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Lipschitz continuity of a function is described in the following:

Let $f$ be a function where $f : \mathbb{R}^n \rightarrow \mathbb{R}$. $f$ is said to be Lipschitz continuous on $\mathbb{R}^n$ if there exists a constant $L>0$ such that, \begin{equation} \|f(\mathbf{y}) - f(\mathbf{x})\| \leq L\|\mathbf{y} - \mathbf{x}\|, \qquad \forall \mathbf{x},\mathbf{y} \in \mathbb{R}^n. \end{equation}

I am wondering, what does the Lipschitz constant tell us?

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  • $\begingroup$ Constant L is constraint of derivative. If L<1 we have contraction and Banach rule. $\endgroup$ – JCH Oct 4 '18 at 16:20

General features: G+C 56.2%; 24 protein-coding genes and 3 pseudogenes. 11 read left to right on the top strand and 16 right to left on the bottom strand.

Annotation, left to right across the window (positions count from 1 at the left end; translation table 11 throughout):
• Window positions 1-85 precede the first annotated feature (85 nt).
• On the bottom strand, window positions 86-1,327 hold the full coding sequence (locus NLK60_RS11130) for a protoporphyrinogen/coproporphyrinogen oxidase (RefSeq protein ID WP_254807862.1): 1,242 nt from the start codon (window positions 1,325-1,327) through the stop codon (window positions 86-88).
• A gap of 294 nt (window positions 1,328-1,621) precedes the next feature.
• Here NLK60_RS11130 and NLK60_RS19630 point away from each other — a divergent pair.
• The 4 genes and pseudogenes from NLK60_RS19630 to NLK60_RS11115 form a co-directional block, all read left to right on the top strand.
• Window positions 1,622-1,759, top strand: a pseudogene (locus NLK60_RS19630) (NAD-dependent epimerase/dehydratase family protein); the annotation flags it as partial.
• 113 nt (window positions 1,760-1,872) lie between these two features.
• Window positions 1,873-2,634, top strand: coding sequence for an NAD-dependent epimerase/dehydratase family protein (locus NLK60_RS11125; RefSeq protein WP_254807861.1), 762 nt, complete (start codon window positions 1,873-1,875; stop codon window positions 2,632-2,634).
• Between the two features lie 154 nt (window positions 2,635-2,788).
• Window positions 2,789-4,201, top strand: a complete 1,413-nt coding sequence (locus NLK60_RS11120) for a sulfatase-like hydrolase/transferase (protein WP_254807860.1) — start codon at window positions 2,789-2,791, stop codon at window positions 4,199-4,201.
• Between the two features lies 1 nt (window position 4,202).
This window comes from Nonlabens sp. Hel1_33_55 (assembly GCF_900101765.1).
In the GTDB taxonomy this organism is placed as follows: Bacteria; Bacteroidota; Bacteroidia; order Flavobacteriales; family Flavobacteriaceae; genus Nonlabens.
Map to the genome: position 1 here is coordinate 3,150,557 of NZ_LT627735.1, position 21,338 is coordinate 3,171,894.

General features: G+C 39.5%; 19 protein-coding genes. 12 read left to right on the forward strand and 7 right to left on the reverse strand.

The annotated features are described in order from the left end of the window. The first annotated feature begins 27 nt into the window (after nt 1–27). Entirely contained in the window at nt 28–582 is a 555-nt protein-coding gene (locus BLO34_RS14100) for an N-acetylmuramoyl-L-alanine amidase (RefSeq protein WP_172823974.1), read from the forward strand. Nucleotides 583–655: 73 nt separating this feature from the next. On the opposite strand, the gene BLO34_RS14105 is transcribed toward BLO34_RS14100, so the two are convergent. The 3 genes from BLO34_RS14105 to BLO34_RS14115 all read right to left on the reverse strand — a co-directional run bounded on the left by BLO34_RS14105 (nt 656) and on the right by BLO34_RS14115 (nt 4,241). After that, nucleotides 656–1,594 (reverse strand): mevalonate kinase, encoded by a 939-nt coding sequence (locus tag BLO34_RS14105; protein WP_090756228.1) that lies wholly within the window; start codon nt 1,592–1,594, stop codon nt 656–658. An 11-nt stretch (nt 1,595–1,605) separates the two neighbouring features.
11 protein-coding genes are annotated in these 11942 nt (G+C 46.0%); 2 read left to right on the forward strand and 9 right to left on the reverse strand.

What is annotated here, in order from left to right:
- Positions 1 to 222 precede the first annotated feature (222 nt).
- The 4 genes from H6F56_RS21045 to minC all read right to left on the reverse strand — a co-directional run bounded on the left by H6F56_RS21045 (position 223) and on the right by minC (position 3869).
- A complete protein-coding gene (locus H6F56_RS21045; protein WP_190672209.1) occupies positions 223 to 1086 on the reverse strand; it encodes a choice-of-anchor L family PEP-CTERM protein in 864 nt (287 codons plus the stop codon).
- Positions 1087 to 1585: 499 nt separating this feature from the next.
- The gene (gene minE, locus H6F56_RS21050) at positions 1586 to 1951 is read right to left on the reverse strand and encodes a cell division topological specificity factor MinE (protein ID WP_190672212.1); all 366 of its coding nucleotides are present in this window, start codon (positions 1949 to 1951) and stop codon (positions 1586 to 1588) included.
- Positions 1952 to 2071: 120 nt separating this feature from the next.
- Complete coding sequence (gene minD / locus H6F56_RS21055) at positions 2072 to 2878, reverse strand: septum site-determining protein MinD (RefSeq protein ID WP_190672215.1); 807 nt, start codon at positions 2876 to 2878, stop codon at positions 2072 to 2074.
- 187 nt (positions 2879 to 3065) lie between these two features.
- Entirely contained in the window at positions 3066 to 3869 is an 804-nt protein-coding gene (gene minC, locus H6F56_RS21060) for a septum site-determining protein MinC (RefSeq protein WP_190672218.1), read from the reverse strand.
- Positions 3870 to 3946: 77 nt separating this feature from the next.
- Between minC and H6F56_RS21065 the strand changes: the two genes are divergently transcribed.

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In the case $n= 1$, we can view Lipschitz continuity geometrically in the following way: for each point $a\in\mathbb R$, the graph is contained in the cone $$\{(x,y)\in\mathbb R^2: |y-f(a)|\leq L|x-a|\}$$ Thus Lipschitz continuity imposes that the function can't grow faster than linearly. This also imposes bounds on the derivatives of the function, wherever its differentiable, and Rademacher's theorem shows that this actually happens almost everywhere.

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